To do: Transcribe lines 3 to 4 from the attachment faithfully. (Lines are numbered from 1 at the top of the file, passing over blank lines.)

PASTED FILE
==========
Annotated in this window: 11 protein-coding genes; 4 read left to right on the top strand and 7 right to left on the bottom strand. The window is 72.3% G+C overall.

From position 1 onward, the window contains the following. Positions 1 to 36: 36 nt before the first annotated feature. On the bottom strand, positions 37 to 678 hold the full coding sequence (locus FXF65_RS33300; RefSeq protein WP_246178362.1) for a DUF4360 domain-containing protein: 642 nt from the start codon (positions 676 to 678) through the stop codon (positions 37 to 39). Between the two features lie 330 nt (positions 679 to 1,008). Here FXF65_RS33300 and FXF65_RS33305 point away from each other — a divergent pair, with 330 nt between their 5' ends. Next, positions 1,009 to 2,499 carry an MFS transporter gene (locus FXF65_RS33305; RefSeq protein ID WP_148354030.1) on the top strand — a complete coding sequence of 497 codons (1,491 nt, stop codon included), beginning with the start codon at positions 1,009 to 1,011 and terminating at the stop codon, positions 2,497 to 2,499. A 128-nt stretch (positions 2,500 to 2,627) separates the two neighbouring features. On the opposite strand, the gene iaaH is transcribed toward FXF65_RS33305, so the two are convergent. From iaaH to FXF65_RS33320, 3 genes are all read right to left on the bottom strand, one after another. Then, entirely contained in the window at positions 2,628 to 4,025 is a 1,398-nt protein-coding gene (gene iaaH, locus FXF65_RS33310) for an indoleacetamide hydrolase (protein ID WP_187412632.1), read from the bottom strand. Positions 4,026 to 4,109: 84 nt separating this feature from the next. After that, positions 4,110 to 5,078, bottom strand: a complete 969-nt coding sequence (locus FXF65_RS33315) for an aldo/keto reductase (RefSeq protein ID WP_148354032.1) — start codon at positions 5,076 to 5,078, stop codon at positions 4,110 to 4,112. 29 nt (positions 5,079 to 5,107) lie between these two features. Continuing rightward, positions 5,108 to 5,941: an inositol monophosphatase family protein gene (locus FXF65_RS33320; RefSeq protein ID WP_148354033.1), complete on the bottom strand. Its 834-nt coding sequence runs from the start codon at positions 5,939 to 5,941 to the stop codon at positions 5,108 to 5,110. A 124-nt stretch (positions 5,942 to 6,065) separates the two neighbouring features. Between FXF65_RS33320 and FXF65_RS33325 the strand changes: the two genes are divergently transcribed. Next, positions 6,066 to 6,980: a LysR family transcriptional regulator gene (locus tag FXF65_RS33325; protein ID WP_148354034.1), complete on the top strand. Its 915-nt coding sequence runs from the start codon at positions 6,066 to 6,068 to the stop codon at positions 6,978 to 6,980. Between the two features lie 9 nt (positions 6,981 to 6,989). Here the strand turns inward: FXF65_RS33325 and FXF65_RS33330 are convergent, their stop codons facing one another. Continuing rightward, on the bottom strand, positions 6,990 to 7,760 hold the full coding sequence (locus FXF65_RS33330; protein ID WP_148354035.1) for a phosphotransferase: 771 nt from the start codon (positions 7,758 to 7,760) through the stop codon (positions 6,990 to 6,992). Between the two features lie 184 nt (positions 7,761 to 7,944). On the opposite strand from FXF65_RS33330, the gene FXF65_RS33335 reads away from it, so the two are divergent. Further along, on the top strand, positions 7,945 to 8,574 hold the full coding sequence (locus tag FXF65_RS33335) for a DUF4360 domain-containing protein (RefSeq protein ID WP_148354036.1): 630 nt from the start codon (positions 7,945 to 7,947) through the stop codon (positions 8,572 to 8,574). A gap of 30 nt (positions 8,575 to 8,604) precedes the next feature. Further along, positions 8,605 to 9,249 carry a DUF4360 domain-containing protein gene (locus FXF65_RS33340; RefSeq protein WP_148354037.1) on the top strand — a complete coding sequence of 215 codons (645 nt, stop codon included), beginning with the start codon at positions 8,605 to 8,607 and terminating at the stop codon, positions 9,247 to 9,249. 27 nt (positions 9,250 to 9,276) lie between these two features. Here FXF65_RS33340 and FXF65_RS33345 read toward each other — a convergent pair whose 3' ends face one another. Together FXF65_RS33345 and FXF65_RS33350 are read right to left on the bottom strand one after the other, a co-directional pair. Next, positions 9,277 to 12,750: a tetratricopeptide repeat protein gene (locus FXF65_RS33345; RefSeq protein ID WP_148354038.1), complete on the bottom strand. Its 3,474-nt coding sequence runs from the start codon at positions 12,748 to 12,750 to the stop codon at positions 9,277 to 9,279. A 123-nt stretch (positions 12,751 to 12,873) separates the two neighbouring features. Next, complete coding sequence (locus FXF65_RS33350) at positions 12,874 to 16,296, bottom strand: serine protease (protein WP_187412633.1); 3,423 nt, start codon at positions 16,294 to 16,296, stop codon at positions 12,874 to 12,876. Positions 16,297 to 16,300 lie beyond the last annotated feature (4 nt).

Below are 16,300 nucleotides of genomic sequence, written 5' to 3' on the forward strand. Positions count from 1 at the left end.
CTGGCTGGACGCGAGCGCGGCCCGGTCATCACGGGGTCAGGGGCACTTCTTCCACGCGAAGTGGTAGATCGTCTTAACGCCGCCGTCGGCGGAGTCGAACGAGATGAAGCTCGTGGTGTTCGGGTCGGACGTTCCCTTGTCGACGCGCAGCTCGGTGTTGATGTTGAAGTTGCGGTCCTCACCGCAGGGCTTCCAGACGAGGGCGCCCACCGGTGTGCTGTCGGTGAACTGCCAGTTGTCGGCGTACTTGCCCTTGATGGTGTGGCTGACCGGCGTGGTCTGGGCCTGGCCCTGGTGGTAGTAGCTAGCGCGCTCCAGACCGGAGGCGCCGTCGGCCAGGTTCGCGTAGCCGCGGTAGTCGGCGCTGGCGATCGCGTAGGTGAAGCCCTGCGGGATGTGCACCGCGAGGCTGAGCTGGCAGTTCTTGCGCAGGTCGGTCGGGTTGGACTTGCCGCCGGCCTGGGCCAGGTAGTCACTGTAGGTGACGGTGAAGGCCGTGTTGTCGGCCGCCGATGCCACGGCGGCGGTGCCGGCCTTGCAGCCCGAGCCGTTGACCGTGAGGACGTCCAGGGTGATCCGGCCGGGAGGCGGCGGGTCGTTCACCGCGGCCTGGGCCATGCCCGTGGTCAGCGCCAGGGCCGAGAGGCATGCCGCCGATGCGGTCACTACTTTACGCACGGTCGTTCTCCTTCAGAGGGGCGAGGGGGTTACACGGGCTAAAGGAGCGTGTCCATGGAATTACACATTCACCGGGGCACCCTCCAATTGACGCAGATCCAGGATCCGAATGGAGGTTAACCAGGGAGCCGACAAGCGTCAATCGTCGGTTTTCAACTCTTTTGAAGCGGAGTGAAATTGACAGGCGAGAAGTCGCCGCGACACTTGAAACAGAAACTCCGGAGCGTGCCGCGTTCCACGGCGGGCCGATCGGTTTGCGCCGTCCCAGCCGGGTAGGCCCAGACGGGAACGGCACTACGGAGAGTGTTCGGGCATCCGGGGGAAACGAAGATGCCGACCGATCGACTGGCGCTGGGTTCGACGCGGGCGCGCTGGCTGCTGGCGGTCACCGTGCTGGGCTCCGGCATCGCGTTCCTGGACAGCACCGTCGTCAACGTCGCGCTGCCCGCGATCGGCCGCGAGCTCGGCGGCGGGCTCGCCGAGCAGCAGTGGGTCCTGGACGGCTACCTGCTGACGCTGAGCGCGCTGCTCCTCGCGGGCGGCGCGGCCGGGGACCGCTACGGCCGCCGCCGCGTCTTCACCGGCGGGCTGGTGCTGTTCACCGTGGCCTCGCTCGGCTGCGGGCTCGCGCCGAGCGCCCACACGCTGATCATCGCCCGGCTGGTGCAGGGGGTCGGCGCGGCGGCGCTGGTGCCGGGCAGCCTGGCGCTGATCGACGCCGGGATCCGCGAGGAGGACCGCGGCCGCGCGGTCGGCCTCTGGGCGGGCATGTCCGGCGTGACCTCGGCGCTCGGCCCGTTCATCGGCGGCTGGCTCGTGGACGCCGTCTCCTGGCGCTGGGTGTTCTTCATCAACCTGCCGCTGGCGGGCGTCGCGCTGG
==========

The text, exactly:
Below are 16,300 nucleotides of genomic sequence, written 5' to 3' on the forward strand. Positions count from 1 at the left end.
CTGGCTGGACGCGAGCGCGGCCCGGTCATCACGGGGTCAGGGGCACTTCTTCCACGCGAAGTGGTAGATCGTCTTAACGCCGCCGTCGGCGGAGTCGAACGAGATGAAGCTCGTGGTGTTCGGGTCGGACGTTCCCTTGTCGACGCGCAGCTCGGTGTTGATGTTGAAGTTGCGGTCCTCACCGCAGGGCTTCCAGACGAGGGCGCCCACCGGTGTGCTGTCGGTGAACTGCCAGTTGTCGGCGTACTTGCCCTTGATGGTGTGGCTGACCGGCGTGGTCTGGGCCTGGCCCTGGTGGTAGTAGCTAGCGCGCTCCAGACCGGAGGCGCCGTCGGCCAGGTTCGCGTAGCCGCGGTAGTCGGCGCTGGCGATCGCGTAGGTGAAGCCCTGCGGGATGTGCACCGCGAGGCTGAGCTGGCAGTTCTTGCGCAGGTCGGTCGGGTTGGACTTGCCGCCGGCCTGGGCCAGGTAGTCACTGTAGGTGACGGTGAAGGCCGTGTTGTCGGCCGCCGATGCCACGGCGGCGGTGCCGGCCTTGCAGCCCGAGCCGTTGACCGTGAGGACGTCCAGGGTGATCCGGCCGGGAGGCGGCGGGTCGTTCACCGCGGCCTGGGCCATGCCCGTGGTCAGCGCCAGGGCCGAGAGGCATGCCGCCGATGCGGTCACTACTTTACGCACGGTCGTTCTCCTTCAGAGGGGCGAGGGGGTTACACGGGCTAAAGGAGCGTGTCCATGGAATTACACATTCACCGGGGCACCCTCCAATTGACGCAGATCCAGGATCCGAATGGAGGTTAACCAGGGAGCCGACAAGCGTCAATCGTCGGTTTTCAACTCTTTTGAAGCGGAGTGAAATTGACAGGCGAGAAGTCGCCGCGACACTTGAAACAGAAACTCCGGAGCGTGCCGCGTTCCACGGCGGGCCGATCGGTTTGCGCCGTCCCAGCCGGGTAGGCCCAGACGGGAACGGCACTACGGAGAGTGTTCGGGCATCCGGGGGAAACGAAGATGCCGACCGATCGACTGGCGCTGGGTTCGACGCGGGCGCGCTGGCTGCTGGCGGTCACCGTGCTGGGCTCCGGCATCGCGTTCCTGGACAGCACCGTCGTCAACGTCGCGCTGCCCGCGATCGGCCGCGAGCTCGGCGGCGGGCTCGCCGAGCAGCAGTGGGTCCTGGACGGCTACCTGCTGACGCTGAGCGCGCTGCTCCTCGCGGGCGGCGCGGCCGGGGACCGCTACGGCCGCCGCCGCGTCTTCACCGGCGGGCTGGTGCTGTTCACCGTGGCCTCGCTCGGCTGCGGGCTCGCGCCGAGCGCCCACACGCTGATCATCGCCCGGCTGGTGCAGGGGGTCGGCGCGGCGGCGCTGGTGCCGGGCAGCCTGGCGCTGATCGACGCCGGGATCCGCGAGGAGGACCGCGGCCGCGCGGTCGGCCTCTGGGCGGGCATGTCCGGCGTGACCTCGGCGCTCGGCCCGTTCATCGGCGGCTGGCTCGTGGACGCCGTCTCCTGGCGCTGGGTGTTCTTCATCAACCTGCCGCTGGCGGGCGTCGCGCTGG